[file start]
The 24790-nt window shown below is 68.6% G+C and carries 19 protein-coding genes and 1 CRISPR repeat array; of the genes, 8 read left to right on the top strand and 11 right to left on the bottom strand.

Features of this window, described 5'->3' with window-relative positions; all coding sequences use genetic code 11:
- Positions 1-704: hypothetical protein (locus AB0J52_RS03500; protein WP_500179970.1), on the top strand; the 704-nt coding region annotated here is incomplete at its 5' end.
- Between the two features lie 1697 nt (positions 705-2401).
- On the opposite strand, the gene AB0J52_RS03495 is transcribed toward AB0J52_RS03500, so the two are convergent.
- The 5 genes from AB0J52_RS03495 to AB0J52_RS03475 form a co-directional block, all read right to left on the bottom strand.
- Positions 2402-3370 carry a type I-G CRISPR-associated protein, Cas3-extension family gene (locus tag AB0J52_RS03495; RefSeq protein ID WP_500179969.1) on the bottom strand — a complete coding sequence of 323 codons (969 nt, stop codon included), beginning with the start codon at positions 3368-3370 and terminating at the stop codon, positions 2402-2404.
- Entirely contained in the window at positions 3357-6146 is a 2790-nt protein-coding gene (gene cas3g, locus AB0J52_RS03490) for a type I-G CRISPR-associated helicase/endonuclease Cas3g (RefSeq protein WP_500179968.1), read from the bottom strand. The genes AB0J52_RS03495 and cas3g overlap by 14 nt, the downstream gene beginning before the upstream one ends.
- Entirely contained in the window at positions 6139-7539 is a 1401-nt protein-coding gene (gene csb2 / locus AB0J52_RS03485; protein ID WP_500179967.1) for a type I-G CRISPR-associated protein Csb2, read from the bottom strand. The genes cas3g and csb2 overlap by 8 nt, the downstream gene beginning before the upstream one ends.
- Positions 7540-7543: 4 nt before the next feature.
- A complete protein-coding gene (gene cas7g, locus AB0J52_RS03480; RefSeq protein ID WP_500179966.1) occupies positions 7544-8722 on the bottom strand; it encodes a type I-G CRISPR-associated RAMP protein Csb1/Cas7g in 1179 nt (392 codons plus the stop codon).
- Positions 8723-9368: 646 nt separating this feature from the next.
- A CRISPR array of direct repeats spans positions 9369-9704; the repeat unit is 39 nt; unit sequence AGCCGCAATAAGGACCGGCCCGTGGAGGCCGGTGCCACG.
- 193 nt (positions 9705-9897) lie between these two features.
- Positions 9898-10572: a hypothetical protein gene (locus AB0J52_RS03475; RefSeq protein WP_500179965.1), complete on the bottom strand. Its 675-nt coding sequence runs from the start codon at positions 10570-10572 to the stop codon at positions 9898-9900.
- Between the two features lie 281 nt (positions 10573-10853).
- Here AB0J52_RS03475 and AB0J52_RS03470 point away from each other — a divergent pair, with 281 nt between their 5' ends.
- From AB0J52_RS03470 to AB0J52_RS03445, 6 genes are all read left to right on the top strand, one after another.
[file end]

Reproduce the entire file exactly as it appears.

The 24790-nt window shown below is 68.6% G+C and carries 19 protein-coding genes and 1 CRISPR repeat array; of the genes, 8 read left to right on the top strand and 11 right to left on the bottom strand.

Features of this window, described 5'->3' with window-relative positions; all coding sequences use genetic code 11:
- Positions 1-704: hypothetical protein (locus AB0J52_RS03500; protein WP_500179970.1), on the top strand; the 704-nt coding region annotated here is incomplete at its 5' end.
- Between the two features lie 1697 nt (positions 705-2401).
- On the opposite strand, the gene AB0J52_RS03495 is transcribed toward AB0J52_RS03500, so the two are convergent.
- The 5 genes from AB0J52_RS03495 to AB0J52_RS03475 form a co-directional block, all read right to left on the bottom strand.
- Positions 2402-3370 carry a type I-G CRISPR-associated protein, Cas3-extension family gene (locus tag AB0J52_RS03495; RefSeq protein ID WP_500179969.1) on the bottom strand — a complete coding sequence of 323 codons (969 nt, stop codon included), beginning with the start codon at positions 3368-3370 and terminating at the stop codon, positions 2402-2404.
- Entirely contained in the window at positions 3357-6146 is a 2790-nt protein-coding gene (gene cas3g, locus AB0J52_RS03490) for a type I-G CRISPR-associated helicase/endonuclease Cas3g (RefSeq protein WP_500179968.1), read from the bottom strand. The genes AB0J52_RS03495 and cas3g overlap by 14 nt, the downstream gene beginning before the upstream one ends.
- Entirely contained in the window at positions 6139-7539 is a 1401-nt protein-coding gene (gene csb2 / locus AB0J52_RS03485; protein ID WP_500179967.1) for a type I-G CRISPR-associated protein Csb2, read from the bottom strand. The genes cas3g and csb2 overlap by 8 nt, the downstream gene beginning before the upstream one ends.
- Positions 7540-7543: 4 nt before the next feature.
- A complete protein-coding gene (gene cas7g, locus AB0J52_RS03480; RefSeq protein ID WP_500179966.1) occupies positions 7544-8722 on the bottom strand; it encodes a type I-G CRISPR-associated RAMP protein Csb1/Cas7g in 1179 nt (392 codons plus the stop codon).
- Positions 8723-9368: 646 nt separating this feature from the next.
- A CRISPR array of direct repeats spans positions 9369-9704; the repeat unit is 39 nt; unit sequence AGCCGCAATAAGGACCGGCCCGTGGAGGCCGGTGCCACG.
- 193 nt (positions 9705-9897) lie between these two features.
- Positions 9898-10572: a hypothetical protein gene (locus AB0J52_RS03475; RefSeq protein WP_500179965.1), complete on the bottom strand. Its 675-nt coding sequence runs from the start codon at positions 10570-10572 to the stop codon at positions 9898-9900.
- Between the two features lie 281 nt (positions 10573-10853).
- Here AB0J52_RS03475 and AB0J52_RS03470 point away from each other — a divergent pair, with 281 nt between their 5' ends.
- From AB0J52_RS03470 to AB0J52_RS03445, 6 genes are all read left to right on the top strand, one after another.